Singapore yesterday issued a warning to mainland Chinese bus drivers, who are staging the first strike in the city-state for more than 25 years - an act that could land them in prison.
A total of 102 Chinese drivers working for state-linked transport firm SMRT began their wildcat strike over pay on Monday, refusing to board a shuttle bus from their dormitory to a depot.
An agreement was hammered out to convince them to return to work, but SMRT said more than 60 drivers still did not turn up for duty yesterday.
Strikes and other forms of industrial action are extremely rare in Singapore. The last illegal strike was in 1980, involving the Singapore Airlines pilots' union, the Ministry of Manpower said. The last legal strike was in 1986.
"Taking the law into your own hands is wrong. This illegal strike is not acceptable and will be dealt with in accordance to the law," said Manpower Minister Tan Chuan Jin. "By taking matters into their own hands, the drivers have crossed the line."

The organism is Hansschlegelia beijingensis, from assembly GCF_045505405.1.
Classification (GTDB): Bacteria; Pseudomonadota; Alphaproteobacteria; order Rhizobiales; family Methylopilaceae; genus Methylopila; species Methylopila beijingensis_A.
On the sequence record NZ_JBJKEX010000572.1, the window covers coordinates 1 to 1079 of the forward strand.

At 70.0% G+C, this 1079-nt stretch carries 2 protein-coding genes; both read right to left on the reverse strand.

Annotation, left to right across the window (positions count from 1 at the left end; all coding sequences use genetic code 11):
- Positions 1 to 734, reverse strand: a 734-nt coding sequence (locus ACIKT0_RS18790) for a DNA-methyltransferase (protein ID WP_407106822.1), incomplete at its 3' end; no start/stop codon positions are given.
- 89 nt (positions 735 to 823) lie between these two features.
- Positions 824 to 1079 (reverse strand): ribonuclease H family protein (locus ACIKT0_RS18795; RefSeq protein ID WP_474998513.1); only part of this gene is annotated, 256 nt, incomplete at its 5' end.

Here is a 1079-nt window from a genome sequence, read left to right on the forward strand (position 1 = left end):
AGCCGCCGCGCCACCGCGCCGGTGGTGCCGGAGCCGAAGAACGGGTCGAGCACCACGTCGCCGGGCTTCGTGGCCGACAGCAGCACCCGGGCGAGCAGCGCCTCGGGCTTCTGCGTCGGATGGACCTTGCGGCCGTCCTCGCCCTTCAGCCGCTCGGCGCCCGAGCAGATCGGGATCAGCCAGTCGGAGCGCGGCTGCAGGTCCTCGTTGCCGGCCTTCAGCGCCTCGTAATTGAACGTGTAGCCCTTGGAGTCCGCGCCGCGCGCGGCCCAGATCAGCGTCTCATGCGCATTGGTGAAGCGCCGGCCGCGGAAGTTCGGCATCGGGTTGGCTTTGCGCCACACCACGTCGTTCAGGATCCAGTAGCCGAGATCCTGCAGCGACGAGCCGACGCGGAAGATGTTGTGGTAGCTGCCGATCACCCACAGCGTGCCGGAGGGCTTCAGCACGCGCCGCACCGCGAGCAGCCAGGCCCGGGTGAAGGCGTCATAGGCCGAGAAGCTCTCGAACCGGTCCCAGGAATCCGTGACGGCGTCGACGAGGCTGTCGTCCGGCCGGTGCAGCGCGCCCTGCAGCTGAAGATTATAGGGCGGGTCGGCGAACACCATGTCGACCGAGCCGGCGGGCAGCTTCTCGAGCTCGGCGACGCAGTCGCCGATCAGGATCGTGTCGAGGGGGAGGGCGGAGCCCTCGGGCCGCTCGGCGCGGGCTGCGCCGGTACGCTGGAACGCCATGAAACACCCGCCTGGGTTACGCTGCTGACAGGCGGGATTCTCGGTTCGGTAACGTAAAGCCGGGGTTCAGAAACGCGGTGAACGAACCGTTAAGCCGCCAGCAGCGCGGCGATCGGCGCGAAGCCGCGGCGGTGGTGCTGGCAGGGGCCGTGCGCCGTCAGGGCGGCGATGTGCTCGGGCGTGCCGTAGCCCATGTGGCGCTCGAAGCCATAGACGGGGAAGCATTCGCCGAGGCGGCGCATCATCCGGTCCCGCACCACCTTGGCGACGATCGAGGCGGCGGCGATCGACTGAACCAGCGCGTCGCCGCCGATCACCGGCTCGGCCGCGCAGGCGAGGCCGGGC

He said strikes are illegal for workers in "essential services" such as transport unless they give 14 days' notice of their intent.
While the drivers have their grievances, they should have resorted to legal ways to have their complaints heard, Tan said.
One of the Chinese drivers told reporters he and his colleagues - who are not union members - felt aggrieved over a disparity in pay between Chinese and Malaysian bus drivers.
Singapore has been hiring bus drivers from China and Malaysia because of a chronic shortage of manpower.